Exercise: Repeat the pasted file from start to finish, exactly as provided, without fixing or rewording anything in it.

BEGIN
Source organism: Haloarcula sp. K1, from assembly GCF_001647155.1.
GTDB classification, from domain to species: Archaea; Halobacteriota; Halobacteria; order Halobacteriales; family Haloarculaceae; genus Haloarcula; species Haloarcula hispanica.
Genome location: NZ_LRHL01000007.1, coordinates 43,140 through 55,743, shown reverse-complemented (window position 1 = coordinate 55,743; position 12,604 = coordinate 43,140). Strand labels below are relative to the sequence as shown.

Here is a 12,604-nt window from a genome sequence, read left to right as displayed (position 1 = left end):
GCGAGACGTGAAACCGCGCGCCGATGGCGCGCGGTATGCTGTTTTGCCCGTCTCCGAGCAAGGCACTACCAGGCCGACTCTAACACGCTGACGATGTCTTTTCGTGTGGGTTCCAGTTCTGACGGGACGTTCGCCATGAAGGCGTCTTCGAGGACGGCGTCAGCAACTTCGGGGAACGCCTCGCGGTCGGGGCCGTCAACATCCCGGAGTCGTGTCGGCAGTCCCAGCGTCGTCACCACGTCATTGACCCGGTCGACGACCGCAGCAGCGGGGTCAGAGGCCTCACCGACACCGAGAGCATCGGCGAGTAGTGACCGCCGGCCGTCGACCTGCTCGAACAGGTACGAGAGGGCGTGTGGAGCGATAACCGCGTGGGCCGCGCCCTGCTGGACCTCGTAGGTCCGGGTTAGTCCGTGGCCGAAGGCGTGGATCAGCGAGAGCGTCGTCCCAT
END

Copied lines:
Source organism: Haloarcula sp. K1, from assembly GCF_001647155.1.
GTDB classification, from domain to species: Archaea; Halobacteriota; Halobacteria; order Halobacteriales; family Haloarculaceae; genus Haloarcula; species Haloarcula hispanica.
Genome location: NZ_LRHL01000007.1, coordinates 43,140 through 55,743, shown reverse-complemented (window position 1 = coordinate 55,743; position 12,604 = coordinate 43,140). Strand labels below are relative to the sequence as shown.

Here is a 12,604-nt window from a genome sequence, read left to right as displayed (position 1 = left end):
GCGAGACGTGAAACCGCGCGCCGATGGCGCGCGGTATGCTGTTTTGCCCGTCTCCGAGCAAGGCACTACCAGGCCGACTCTAACACGCTGACGATGTCTTTTCGTGTGGGTTCCAGTTCTGACGGGACGTTCGCCATGAAGGCGTCTTCGAGGACGGCGTCAGCAACTTCGGGGAACGCCTCGCGGTCGGGGCCGTCAACATCCCGGAGTCGTGTCGGCAGTCCCAGCGTCGTCACCACGTCATTGACCCGGTCGACGACCGCAGCAGCGGGGTCAGAGGCCTCACCGACACCGAGAGCATCGGCGAGTAGTGACCGCCGGCCGTCGACCTGCTCGAACAGGTACGAGAGGGCGTGTGGAGCGATAACCGCGTGGGCCGCGCCCTGCTGGACCTCGTAGGTCCGGGTTAGTCCGTGGCCGAAGGCGTGGATCAGCGAGAGCGTCGTCCCAT